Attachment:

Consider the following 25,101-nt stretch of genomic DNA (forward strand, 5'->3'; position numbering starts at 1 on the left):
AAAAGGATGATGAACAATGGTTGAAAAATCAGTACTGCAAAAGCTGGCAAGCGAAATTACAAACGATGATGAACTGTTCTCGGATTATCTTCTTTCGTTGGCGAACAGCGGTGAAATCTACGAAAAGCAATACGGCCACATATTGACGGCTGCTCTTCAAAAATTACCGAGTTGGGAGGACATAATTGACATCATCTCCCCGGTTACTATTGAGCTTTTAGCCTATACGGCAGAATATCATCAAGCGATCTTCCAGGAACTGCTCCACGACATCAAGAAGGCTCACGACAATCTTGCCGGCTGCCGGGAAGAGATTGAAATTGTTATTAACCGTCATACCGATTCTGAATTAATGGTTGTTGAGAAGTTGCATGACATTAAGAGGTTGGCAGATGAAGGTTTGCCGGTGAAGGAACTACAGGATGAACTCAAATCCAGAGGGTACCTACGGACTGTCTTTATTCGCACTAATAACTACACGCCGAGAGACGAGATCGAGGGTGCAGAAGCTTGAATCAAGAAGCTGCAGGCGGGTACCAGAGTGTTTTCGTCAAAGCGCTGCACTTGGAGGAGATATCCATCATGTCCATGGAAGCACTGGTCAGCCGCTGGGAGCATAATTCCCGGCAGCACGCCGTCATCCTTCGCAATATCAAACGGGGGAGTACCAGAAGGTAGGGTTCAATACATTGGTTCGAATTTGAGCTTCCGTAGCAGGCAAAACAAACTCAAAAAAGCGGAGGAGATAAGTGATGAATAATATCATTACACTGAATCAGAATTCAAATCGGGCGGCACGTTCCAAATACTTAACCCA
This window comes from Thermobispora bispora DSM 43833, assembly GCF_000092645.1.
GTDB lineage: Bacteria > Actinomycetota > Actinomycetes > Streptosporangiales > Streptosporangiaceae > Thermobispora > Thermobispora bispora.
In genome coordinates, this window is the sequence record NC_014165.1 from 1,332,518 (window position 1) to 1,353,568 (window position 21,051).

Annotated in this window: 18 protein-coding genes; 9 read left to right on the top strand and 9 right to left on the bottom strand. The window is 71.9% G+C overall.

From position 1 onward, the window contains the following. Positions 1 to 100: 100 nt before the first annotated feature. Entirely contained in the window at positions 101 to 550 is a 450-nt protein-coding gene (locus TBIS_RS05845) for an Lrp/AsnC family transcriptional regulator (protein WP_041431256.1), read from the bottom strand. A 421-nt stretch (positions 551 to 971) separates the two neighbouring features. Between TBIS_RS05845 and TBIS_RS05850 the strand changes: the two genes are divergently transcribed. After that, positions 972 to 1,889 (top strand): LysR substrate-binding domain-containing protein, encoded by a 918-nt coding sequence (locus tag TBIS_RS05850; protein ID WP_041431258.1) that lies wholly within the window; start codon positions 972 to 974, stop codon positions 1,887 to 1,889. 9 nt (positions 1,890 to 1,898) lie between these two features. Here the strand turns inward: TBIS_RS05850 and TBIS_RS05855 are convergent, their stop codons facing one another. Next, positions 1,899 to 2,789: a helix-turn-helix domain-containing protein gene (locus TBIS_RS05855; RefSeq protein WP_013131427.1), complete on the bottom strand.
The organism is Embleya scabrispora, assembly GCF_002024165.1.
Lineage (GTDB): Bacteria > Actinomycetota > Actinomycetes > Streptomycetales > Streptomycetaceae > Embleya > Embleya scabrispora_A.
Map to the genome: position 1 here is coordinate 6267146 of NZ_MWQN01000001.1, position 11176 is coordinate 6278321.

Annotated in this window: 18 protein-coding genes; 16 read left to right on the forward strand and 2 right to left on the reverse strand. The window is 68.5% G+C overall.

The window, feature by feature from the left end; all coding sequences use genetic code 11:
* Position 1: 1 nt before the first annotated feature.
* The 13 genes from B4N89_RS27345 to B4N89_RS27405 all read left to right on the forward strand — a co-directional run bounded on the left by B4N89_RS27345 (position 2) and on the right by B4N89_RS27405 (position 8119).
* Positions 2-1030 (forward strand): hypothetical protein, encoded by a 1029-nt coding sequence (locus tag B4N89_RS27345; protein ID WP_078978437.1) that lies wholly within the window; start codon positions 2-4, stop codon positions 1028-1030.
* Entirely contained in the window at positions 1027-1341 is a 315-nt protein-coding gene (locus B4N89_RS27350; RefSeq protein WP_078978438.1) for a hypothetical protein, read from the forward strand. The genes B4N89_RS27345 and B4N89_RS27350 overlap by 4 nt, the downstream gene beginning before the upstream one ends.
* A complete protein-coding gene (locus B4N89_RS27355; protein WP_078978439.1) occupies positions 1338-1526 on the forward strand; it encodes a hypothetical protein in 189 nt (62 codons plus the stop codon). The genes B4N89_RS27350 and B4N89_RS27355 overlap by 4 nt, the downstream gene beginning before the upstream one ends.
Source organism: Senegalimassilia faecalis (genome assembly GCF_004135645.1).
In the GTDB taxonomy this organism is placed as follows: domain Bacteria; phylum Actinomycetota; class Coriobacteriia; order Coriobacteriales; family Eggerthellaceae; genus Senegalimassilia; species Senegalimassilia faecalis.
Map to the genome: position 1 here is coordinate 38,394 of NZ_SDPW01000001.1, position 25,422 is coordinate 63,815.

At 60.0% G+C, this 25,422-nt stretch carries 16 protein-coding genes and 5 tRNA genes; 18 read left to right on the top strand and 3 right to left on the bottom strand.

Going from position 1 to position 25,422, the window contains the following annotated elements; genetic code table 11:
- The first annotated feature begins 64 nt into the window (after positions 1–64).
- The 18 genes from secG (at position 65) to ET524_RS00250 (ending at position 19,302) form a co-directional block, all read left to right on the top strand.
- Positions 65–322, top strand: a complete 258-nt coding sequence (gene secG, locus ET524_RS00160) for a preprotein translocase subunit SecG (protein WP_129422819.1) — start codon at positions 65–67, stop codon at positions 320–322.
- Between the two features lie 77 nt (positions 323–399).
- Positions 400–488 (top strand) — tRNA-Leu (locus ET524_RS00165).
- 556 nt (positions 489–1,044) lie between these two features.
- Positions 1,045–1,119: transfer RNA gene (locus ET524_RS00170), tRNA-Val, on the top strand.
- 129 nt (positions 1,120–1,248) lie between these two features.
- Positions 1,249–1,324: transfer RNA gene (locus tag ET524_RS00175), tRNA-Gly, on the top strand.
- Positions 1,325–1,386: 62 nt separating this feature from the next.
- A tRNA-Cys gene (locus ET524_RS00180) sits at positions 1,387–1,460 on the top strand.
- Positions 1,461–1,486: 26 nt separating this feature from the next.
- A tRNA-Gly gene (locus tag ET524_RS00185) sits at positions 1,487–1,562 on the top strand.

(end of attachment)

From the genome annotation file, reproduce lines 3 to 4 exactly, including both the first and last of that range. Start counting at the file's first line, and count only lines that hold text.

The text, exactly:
This window comes from Thermobispora bispora DSM 43833, assembly GCF_000092645.1.
GTDB lineage: Bacteria > Actinomycetota > Actinomycetes > Streptosporangiales > Streptosporangiaceae > Thermobispora > Thermobispora bispora.